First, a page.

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Full review in The Star

The Book Collector is Tim Bowling's eighth volume of poetry. Two of his earlier collections were shortlisted for the Governor General's Award and last year he was the sole Canadian awarded a Guggenheim Fellowship — a sure sign that his work is well regarded outside the small pond of CanLit.

Bowling grew up outside Vancouver in Ladner, B.C. He now lives in Edmonton but, in an imaginative sense, he has never left his Fraser River roots behind. Again and again in his poetry, he harks back to childhood experiences and to time spent on the salmon fishing boats.

The salmon themselves, in their "explosive blood and silver," are potent metaphors. In the opening poem, the creatures seem relentlessly driven by fate: "their hard flanks ripple, / their dark eyes bore into the planet's flesh, / their jaws gape, streaming silt and seaweed."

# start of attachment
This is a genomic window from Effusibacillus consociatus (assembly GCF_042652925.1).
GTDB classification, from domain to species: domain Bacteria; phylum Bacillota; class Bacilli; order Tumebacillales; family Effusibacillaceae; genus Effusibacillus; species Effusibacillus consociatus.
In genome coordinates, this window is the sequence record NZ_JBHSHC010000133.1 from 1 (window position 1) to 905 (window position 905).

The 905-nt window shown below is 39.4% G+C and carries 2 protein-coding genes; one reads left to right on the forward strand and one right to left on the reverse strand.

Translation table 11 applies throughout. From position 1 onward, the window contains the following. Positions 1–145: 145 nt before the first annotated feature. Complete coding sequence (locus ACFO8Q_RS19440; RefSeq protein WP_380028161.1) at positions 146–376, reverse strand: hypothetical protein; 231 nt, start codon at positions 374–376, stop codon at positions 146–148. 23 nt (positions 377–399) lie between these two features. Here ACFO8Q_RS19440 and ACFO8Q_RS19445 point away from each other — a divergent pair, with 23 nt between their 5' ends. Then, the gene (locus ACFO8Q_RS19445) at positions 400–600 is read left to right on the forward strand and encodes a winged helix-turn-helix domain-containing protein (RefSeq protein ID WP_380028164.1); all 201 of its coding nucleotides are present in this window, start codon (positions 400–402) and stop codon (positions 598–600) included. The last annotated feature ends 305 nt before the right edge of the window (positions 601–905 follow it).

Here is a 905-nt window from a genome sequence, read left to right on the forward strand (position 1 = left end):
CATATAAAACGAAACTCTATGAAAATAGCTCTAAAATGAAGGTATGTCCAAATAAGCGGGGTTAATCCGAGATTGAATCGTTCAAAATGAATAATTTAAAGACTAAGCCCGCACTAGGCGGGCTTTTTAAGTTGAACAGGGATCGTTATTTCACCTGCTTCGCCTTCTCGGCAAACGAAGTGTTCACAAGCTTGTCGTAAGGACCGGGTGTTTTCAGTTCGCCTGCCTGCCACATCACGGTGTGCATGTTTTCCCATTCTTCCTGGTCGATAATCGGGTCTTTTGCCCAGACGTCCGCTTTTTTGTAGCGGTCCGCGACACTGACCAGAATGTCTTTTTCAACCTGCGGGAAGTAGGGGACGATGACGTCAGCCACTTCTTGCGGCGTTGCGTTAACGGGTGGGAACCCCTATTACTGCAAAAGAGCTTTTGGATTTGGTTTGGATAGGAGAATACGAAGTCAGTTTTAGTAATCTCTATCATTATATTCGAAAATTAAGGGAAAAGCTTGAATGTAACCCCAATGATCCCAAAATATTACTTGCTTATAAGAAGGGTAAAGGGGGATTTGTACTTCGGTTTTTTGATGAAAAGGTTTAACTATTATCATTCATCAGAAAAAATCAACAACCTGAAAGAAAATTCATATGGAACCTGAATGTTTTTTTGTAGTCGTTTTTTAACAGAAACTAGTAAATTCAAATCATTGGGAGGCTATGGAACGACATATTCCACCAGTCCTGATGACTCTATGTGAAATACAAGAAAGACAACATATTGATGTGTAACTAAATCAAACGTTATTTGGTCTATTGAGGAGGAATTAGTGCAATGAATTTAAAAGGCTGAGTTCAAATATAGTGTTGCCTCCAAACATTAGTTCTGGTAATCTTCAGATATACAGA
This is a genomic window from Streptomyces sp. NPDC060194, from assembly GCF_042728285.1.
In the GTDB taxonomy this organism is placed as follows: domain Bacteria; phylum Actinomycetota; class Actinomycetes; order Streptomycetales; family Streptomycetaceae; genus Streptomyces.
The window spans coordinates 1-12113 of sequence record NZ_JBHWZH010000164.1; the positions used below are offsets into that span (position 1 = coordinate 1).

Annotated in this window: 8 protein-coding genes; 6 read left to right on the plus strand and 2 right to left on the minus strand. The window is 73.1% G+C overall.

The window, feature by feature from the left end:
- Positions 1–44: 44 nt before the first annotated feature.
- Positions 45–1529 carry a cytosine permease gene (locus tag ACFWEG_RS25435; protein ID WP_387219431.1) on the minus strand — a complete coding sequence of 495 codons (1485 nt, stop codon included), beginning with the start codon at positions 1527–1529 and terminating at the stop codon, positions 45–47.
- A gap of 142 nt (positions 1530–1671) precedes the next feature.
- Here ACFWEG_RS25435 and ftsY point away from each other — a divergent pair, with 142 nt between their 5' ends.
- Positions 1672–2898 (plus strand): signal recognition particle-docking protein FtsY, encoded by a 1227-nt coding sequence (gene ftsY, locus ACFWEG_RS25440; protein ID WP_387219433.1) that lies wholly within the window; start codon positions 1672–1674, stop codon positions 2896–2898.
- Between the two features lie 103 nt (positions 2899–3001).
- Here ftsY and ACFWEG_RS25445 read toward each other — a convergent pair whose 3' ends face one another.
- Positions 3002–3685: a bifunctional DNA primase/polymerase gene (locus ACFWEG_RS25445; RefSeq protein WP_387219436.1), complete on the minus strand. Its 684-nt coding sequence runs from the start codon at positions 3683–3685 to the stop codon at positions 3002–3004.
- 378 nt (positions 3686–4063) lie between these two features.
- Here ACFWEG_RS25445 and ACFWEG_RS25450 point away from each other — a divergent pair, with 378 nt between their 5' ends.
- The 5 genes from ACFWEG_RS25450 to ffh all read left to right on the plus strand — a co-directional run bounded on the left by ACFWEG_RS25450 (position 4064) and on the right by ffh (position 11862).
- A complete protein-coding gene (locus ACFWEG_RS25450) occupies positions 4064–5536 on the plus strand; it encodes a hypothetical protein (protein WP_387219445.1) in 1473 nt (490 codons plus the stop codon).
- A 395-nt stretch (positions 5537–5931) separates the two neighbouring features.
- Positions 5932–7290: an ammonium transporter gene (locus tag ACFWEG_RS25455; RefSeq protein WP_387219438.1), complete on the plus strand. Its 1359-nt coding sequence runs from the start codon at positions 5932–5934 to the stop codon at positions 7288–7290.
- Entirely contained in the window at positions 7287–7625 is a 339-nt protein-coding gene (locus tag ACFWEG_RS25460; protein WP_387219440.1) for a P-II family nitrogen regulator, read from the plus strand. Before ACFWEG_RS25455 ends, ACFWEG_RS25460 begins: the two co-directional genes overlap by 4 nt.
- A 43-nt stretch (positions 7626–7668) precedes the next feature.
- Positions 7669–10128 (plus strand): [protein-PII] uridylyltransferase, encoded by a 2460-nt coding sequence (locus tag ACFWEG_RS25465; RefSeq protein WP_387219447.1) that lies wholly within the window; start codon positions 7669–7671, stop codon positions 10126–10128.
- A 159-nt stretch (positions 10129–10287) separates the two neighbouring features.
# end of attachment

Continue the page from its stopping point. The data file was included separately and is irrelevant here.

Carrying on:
The poet's fascination with the salmon is apt, for their life cycle is a natural tradition and Bowling is something of a traditionalist in poetic terms. His regard for the past comes through even in his imagery (in one poem, his brother's tan is "the shade of Roman breastplate bronze"). He also has a tremendous flair for figurative language, which occasionally tips into overdrive ("I went out to stare through the prison bars / of the heron's stance, dragging the rain-sky's / blood-drenched nobleman's cloak"). But he's never boring.

These are poems of strong feeling, but they're not a foghorn blast. Some of Bowling's most affecting work is elegiac and tinged with melancholy. In "Cineaste," he ruminates on the classic film The Seven Samurai: "youth's dreams go unrealized, you find your hair's grey, your parents are gone and you're all alone."

Elsewhere, Bowling writes with heartfelt directness: "I want what I can't keep from losing." It's his fierce, expressive claim on "the condemned surfaces of life" that gives The Book Collector its poignancy and its power.

Bowling uses his personal experience to refract the time-honoured themes of mortality and loss.

—Barbara Carey, The Star, Feb 08, 2009